Accounting is a must-have time-consuming process of being a business, medical practices included. It’s a necessity that takes time from patients and uses up valuable resources. Instead of worrying about your financial accounts, focus on providing patients with the best experience and care. Accomplish the seemingly impossible by using our top accounting tips for medical practices!
With the ever-evolving modern healthcare industry, your accounting needs to be ready for anything. It needs to be adaptable, organized, and fast-paced to handle your incoming financial information – assets, debts, opportunities, and roadblocks, all are a necessity to stay ahead of your competitors.
Here are four accounting tips that you can apply to your medical practice right now for a more efficient, accurate, and adaptable accounting system:
A cloud-based accounting software is a virtual accounting software that allows your data to be accessible from anywhere and secures your important information. Cloud accounting is one of the key elements in creating a cost-efficient accounting system for your medical practice.
Cloud accounting allows your information to be contained in one place but still be accessible in multiple locations. This means you can access your information in your office, at home, or on the go. It’s also one of the first steps in establishing a virtual finance department for your practice, a huge benefit if your practice has a sudden surge or growth.
We recommend Quickbooks for most clients. Set-up and management are as simple as contacting our team.
Did you know that your equipment is considered an asset for your practice? Blood pressure monitors, computers, examination tables, and even diagnostic equipment are all considered assets. This type of equipment will depreciate over its useful life rather than being a one-off expense.
Rather than categorizing your equipment purchases as an expense when they’re purchased, manage and track the depreciation year over year. These are considered your practices’ fixed assets.
The value of your fixed assets will play a role in the overall financial decisions your practice makes – such as asset purchases, asset disposal, and tax reporting. This allows you to have more accurate bookkeeping and accounting as well as asset valuation.
Although tracking income and reporting/paying taxes are primary financial tasks, other aspects of accounting should not be overlooked. Other such tasks include managing your accounts receivables, a task made much easier when paired with medical billing software.
Medical billing software can be used to ensure that invoices or bills are sent out in a timely manner and that you are tracking your correspondence with your patients and can take action when bills remain unpaid. When you neglect your accounts receivable, you risk damaging or stopping your cash flow.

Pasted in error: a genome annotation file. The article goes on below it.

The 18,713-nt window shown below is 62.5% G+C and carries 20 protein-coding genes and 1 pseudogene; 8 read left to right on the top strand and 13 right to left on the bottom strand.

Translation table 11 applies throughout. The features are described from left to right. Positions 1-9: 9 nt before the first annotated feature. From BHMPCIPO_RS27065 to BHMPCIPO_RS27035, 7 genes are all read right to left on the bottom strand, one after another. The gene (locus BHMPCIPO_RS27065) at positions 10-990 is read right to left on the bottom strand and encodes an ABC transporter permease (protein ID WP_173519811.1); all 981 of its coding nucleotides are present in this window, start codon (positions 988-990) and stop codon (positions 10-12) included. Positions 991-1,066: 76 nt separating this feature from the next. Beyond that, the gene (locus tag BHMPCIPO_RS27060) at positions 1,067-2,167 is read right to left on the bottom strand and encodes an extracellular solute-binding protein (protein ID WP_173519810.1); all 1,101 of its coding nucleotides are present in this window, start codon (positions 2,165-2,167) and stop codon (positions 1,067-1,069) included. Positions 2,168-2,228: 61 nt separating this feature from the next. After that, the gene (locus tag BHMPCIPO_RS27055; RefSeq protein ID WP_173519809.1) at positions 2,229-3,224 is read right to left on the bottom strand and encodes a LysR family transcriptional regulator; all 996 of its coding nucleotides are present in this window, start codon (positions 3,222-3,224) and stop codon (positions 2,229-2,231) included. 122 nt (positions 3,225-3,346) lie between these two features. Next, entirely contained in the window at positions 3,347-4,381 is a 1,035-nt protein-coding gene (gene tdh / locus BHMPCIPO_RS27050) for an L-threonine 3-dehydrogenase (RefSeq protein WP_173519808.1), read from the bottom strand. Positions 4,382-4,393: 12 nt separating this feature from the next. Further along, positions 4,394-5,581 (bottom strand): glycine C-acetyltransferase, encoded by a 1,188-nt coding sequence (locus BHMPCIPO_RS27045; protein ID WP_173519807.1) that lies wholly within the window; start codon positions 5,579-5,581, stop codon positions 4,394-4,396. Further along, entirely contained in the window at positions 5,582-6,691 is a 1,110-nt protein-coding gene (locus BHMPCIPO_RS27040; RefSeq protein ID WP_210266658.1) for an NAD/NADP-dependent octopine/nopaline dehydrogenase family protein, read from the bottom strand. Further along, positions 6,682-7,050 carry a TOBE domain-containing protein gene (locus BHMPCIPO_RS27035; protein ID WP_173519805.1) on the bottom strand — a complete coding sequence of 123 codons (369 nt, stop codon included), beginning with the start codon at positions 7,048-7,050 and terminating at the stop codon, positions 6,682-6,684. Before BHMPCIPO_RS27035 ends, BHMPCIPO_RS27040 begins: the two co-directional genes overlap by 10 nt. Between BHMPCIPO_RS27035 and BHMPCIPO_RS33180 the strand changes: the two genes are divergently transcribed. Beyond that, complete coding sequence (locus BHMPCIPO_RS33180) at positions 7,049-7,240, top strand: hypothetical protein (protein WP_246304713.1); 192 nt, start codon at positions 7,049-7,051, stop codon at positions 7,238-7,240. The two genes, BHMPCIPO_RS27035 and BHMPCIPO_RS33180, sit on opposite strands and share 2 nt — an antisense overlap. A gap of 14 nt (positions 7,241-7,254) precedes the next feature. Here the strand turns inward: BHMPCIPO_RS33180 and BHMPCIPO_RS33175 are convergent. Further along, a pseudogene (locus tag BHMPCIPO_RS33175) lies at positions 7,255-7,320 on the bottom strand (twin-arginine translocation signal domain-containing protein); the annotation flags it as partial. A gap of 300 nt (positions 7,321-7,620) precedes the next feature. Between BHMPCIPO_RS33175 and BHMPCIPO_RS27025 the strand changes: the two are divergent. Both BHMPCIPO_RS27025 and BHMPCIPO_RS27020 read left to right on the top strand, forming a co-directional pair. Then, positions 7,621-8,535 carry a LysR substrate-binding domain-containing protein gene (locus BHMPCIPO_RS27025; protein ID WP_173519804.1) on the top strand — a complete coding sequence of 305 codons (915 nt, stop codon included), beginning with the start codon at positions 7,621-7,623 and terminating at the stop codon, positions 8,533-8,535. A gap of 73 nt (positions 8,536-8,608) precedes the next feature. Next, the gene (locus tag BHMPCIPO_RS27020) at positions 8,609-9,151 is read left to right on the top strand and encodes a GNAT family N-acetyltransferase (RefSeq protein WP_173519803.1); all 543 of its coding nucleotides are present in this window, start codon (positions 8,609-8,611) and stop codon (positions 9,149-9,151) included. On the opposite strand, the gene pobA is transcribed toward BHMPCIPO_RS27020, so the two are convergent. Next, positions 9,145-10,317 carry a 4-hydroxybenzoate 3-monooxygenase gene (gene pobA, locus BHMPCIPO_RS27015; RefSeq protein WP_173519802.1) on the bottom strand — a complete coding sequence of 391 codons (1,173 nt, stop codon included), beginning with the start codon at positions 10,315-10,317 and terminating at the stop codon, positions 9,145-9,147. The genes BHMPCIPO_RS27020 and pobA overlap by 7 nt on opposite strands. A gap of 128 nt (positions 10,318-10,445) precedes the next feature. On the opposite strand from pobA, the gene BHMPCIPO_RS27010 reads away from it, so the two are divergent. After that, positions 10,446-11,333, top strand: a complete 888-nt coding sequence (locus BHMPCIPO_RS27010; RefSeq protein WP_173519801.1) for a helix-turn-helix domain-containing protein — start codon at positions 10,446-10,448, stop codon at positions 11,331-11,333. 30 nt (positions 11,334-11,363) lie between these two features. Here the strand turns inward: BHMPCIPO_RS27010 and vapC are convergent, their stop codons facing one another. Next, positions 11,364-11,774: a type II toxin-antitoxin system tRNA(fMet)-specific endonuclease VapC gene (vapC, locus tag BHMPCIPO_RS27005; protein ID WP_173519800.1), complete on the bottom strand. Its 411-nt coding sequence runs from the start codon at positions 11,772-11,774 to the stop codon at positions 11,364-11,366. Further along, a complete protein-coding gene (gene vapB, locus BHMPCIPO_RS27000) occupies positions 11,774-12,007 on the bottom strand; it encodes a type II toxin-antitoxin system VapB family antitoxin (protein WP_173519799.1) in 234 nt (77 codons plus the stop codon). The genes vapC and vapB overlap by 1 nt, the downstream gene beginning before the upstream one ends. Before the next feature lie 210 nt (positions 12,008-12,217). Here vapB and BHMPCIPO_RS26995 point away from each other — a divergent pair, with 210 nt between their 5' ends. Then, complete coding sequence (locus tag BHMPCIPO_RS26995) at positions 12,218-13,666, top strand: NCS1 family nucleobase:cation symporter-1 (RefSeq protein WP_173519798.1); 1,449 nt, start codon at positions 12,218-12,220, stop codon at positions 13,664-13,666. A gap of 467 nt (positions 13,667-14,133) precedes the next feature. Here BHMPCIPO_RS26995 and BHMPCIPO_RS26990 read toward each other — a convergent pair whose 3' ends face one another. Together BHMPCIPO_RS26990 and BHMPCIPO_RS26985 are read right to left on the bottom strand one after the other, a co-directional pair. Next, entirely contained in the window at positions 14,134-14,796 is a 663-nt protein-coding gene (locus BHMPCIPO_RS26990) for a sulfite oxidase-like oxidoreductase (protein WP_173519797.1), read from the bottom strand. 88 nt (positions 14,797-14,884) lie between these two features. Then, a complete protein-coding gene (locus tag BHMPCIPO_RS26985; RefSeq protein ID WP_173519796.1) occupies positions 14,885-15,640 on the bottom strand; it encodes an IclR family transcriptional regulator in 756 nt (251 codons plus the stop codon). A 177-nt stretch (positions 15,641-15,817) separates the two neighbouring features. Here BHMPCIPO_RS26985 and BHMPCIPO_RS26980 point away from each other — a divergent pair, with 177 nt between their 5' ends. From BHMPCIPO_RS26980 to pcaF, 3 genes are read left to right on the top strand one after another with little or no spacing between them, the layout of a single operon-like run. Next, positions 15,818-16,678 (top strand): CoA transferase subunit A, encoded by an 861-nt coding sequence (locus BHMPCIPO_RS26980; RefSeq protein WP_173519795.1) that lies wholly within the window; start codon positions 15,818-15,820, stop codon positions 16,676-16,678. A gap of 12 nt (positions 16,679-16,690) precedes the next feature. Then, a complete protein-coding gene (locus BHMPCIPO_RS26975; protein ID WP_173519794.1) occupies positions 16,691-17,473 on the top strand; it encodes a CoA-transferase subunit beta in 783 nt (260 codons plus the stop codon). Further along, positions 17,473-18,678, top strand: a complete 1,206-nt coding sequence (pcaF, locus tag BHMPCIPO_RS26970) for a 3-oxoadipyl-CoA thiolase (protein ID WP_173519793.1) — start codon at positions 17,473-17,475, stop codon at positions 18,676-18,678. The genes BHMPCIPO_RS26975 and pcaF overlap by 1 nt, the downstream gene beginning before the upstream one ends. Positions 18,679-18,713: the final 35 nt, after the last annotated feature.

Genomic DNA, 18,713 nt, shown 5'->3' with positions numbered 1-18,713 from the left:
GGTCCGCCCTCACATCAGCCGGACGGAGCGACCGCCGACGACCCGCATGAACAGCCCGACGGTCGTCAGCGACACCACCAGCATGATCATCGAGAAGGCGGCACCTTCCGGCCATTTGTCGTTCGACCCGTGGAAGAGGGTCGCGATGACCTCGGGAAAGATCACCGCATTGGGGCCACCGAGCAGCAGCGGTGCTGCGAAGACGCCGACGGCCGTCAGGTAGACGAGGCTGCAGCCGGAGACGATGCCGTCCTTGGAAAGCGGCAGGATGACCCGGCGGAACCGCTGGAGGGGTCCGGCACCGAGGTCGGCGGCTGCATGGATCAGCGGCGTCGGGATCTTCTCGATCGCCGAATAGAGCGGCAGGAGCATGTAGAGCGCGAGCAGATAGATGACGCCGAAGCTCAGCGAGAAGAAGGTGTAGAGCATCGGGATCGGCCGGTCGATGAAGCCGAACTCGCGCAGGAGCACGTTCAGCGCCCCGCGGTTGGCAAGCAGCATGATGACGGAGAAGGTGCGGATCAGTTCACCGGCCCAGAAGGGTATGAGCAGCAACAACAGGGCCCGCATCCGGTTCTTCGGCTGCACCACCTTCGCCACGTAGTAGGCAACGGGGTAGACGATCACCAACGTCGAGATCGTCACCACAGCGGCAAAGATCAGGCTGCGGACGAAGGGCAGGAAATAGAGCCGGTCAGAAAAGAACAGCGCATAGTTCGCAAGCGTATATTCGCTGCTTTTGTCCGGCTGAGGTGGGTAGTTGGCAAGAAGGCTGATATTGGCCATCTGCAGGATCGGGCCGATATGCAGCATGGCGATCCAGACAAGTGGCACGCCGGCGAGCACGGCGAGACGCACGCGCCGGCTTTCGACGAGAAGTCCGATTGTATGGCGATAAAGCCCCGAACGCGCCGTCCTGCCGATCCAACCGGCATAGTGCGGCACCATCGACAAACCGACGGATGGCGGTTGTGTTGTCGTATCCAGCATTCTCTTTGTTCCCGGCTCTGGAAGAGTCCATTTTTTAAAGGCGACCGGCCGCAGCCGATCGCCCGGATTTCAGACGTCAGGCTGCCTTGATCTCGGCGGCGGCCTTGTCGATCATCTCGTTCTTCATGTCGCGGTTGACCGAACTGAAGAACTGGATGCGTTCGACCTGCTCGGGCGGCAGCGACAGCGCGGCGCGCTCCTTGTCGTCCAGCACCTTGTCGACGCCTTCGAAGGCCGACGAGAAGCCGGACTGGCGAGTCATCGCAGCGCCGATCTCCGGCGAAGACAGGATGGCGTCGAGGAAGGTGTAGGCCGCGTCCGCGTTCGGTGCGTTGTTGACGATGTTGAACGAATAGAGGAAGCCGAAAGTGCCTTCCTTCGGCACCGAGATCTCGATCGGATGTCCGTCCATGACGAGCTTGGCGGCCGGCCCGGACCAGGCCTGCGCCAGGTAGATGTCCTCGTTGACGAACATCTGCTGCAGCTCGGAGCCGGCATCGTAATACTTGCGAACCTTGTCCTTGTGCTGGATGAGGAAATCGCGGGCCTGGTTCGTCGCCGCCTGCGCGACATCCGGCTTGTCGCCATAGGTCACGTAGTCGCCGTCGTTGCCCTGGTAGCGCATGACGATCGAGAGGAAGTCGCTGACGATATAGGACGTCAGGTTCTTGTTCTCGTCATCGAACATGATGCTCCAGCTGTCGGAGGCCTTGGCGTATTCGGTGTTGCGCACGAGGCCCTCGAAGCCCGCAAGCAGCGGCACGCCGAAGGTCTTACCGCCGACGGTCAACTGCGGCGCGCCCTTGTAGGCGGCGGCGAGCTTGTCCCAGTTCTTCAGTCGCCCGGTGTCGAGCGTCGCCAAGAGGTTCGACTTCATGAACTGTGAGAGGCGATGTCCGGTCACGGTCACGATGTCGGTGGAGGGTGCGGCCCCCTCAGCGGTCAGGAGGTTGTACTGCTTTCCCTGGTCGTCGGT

Medical billing software can also help with gathering patient information at the time of service, such as name, address, social security number, phone number, and insurance information. Additionally, you can ensure your patient signs an AOB, assignment of benefit.
Like all other businesses, medical practices need to stay on top of bank account reconciliations. Essentially, you match your bank and credit card records to your transactions. This helps you identify potential fraud or incorrect payments from patients.
While a seemingly simple task, it can impact how quickly you identify fraud and errors. The quicker you identify these issues, the quicker you can work with your bank or credit card company to correct them.
Staying on top of reconciliations can also prevent potential bounced checks or negative cash flow, both of which are not good for your practice.
Financial statements provide insight regarding your practice’s financial health, which is why regularly reviewing your financial statements is one of our top accounting tips for medical practices. Reports such as your income statement, statement of cash flows, and balance sheet help you keep track of where you are in your business.
Rather than looking at your financial statements once a year, you should review your financial statements once per month will give you more insight into your cash flow and profitability. Viewing additional reports, such as an industry analysis, can also help you make decisions that allow you to remain competitive in the industry.